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Long-Term Accommodation and Support for People With Higher Levels of Challenging Behaviour

Published online by Cambridge University Press:  21 February 2012

Glenn Kelly*
ABI Behaviour Consultancy, Epworth Healthcare, Victoria, Australia.
Dianne Winkler
Monash University and the Summer Foundation, Victoria, Australia.
*Address for correspondence: Dr Glenn Kelly, ABI Behaviour Consultancy, PO Box 1228, North Fitzroy VIC 3068, Australia.


The purpose of the present article is to describe the issues associated with providing lifelong accommodation and support to people with severe brain injury, neurobehavioural disability, and overt challenging behaviours. In particular, the article focuses on two groups of people within an Australian context: (a) those who live in community settings but whose behaviour is not adequately managed even by specialist outreach behaviour management services, and (b) those who are confined to aged care residential facilities and who show challenging behaviour. These groups bring to the fore different lifelong behaviour management issues. At present, if community-based clients seriously offend or have an adequate psychiatric diagnosis, they may be placed in heavily secured psychiatric units or prison. Otherwise, by default, they will reside in less restrictive options such as family homes and shared supported accommodation. We will argue that the current service system lacks the ability to apply appropriate structure and control to many clients with serious challenging behaviours, and propose that specialised facilities would make an important addition to the service system. Conversely, young clients confined to residential aged care facilities live in impoverished environments that often contribute to challenging behaviour that can be enormously disruptive, distressing, and unsafe. We will review the recent Australian State and Federal Government initiative aimed at transitioning some young people out of nursing homes, and we raise considerations for future service development. There are many individuals with the potential to make significant gains in a tightly structured setting before returning to the community, while others will manage well with long-term placement in a setting designed for residents with neurobehavioural disability. Case studies and service data are used to support these arguments, and key elements of accommodation and rehabilitation models for those in need of long-term neurobehavioural support are described.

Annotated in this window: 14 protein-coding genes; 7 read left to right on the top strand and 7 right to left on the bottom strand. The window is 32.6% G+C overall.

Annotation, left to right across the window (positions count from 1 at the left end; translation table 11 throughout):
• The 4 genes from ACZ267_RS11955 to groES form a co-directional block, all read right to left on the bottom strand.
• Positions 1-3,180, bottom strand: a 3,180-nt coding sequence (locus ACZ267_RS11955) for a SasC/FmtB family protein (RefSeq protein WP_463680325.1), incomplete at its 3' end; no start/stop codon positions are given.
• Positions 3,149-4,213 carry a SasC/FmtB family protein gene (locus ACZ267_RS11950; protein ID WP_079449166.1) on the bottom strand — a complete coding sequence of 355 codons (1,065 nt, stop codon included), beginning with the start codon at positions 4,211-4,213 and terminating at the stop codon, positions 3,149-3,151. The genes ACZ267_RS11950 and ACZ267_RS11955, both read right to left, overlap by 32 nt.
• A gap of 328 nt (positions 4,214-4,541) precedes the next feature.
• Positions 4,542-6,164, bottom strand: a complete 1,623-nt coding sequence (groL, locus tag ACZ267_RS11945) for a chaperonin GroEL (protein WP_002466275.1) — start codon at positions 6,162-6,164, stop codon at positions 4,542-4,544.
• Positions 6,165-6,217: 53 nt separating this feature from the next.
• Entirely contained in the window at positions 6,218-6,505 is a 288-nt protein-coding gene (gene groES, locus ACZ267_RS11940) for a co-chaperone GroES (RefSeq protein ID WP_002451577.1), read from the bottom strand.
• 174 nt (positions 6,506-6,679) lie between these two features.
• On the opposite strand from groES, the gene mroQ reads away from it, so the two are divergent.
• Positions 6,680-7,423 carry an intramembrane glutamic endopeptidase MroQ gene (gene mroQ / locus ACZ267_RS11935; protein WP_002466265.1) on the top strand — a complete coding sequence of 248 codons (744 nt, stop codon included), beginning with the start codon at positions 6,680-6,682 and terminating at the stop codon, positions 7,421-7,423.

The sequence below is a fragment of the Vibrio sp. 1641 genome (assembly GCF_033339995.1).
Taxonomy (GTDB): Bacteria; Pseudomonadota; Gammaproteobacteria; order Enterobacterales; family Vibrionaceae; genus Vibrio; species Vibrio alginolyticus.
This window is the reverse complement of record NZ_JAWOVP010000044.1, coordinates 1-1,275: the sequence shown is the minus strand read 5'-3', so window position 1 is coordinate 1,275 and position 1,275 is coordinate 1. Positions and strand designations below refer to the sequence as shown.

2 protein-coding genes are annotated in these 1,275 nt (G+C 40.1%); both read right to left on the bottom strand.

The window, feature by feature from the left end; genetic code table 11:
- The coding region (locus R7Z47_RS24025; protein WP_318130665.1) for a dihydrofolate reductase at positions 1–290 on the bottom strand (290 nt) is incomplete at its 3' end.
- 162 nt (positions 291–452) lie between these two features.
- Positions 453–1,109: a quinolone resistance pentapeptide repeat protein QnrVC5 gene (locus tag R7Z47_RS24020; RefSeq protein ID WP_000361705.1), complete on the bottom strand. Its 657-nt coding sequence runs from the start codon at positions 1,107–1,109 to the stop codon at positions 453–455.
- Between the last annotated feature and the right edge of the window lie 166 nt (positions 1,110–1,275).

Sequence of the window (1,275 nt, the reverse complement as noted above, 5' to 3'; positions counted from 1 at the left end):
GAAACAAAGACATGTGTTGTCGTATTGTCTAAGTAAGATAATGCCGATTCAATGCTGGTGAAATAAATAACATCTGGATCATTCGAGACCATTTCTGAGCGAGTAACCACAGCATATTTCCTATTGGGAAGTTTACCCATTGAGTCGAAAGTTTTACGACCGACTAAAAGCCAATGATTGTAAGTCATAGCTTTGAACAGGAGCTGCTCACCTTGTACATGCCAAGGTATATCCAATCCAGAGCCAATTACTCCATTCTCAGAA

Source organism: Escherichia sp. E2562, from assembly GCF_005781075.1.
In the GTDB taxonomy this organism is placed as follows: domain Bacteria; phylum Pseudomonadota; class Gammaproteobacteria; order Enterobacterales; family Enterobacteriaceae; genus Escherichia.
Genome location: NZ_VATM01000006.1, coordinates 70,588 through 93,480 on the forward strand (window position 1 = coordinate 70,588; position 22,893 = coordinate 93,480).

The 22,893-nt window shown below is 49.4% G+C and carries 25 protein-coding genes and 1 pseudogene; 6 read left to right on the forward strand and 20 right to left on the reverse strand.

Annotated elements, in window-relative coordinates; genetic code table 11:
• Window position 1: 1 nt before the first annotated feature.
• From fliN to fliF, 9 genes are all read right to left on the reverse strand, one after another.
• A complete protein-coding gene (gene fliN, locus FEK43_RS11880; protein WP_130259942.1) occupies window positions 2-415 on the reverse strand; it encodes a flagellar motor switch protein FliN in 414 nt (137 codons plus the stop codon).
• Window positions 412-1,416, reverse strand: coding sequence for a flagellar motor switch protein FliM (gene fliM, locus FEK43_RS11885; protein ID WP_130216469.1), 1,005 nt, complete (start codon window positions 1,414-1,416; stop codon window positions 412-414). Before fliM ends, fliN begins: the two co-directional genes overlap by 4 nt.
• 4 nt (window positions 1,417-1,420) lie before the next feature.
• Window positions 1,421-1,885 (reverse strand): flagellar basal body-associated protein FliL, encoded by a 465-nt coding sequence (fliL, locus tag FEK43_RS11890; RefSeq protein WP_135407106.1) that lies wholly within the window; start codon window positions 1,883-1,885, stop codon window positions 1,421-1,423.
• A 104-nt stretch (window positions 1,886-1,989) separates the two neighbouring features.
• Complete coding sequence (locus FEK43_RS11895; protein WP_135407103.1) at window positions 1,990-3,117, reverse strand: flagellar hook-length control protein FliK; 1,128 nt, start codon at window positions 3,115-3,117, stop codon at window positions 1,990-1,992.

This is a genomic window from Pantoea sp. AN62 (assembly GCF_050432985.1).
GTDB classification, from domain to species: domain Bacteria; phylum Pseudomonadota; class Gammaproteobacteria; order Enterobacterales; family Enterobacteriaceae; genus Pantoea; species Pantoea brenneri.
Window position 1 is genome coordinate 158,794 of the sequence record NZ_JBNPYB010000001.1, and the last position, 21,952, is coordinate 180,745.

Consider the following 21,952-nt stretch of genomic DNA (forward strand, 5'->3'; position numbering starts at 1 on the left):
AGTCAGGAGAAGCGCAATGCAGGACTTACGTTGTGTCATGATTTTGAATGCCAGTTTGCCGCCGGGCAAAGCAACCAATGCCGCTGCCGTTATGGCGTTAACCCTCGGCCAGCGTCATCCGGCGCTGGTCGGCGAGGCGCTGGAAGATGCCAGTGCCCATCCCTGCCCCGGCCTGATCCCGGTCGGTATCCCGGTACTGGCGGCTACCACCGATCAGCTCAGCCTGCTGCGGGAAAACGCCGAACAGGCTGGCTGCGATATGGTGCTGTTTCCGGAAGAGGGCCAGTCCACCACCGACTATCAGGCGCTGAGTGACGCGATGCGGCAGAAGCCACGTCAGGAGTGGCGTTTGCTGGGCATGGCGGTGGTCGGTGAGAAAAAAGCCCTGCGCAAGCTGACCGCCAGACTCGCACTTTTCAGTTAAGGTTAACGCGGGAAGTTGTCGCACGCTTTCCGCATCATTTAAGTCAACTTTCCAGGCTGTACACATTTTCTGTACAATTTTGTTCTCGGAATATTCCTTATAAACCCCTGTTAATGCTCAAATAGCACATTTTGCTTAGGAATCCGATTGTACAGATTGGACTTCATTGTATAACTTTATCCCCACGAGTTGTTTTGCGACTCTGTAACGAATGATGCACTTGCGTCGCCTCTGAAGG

Brain Impairment , Volume 8 , Issue 3 , 01 December 2007 , pp. 262 - 275
Copyright © Cambridge University Press 2007

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